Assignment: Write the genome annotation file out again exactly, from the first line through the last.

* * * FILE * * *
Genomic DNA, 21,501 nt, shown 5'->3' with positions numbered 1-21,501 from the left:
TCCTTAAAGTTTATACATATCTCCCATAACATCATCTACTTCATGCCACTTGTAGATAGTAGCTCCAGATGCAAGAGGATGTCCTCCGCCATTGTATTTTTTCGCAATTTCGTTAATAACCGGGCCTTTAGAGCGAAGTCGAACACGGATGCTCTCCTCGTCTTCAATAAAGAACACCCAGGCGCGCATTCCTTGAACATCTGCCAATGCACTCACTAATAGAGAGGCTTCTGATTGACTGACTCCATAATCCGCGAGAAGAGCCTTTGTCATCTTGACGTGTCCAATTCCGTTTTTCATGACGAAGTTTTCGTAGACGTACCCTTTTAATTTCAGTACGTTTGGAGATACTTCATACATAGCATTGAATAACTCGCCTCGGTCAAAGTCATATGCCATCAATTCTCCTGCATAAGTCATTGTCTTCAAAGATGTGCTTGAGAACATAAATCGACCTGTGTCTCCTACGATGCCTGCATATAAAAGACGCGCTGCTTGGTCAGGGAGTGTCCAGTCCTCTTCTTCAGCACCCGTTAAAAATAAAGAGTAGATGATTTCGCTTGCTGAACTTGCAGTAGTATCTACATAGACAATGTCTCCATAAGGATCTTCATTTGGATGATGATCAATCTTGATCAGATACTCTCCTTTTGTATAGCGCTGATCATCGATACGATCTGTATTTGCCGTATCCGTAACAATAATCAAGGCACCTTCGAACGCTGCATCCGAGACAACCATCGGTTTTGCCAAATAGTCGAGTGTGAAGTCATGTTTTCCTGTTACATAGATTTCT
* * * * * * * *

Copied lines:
Genomic DNA, 21,501 nt, shown 5'->3' with positions numbered 1-21,501 from the left:
TCCTTAAAGTTTATACATATCTCCCATAACATCATCTACTTCATGCCACTTGTAGATAGTAGCTCCAGATGCAAGAGGATGTCCTCCGCCATTGTATTTTTTCGCAATTTCGTTAATAACCGGGCCTTTAGAGCGAAGTCGAACACGGATGCTCTCCTCGTCTTCAATAAAGAACACCCAGGCGCGCATTCCTTGAACATCTGCCAATGCACTCACTAATAGAGAGGCTTCTGATTGACTGACTCCATAATCCGCGAGAAGAGCCTTTGTCATCTTGACGTGTCCAATTCCGTTTTTCATGACGAAGTTTTCGTAGACGTACCCTTTTAATTTCAGTACGTTTGGAGATACTTCATACATAGCATTGAATAACTCGCCTCGGTCAAAGTCATATGCCATCAATTCTCCTGCATAAGTCATTGTCTTCAAAGATGTGCTTGAGAACATAAATCGACCTGTGTCTCCTACGATGCCTGCATATAAAAGACGCGCTGCTTGGTCAGGGAGTGTCCAGTCCTCTTCTTCAGCACCCGTTAAAAATAAAGAGTAGATGATTTCGCTTGCTGAACTTGCAGTAGTATCTACATAGACAATGTCTCCATAAGGATCTTCATTTGGATGATGATCAATCTTGATCAGATACTCTCCTTTTGTATAGCGCTGATCATCGATACGATCTGTATTTGCCGTATCCGTAACAATAATCAAGGCACCTTCGAACGCTGCATCCGAGACAACCATCGGTTTTGCCAAATAGTCGAGTGTGAAGTCATGTTTTCCTGTTACATAGATTTCT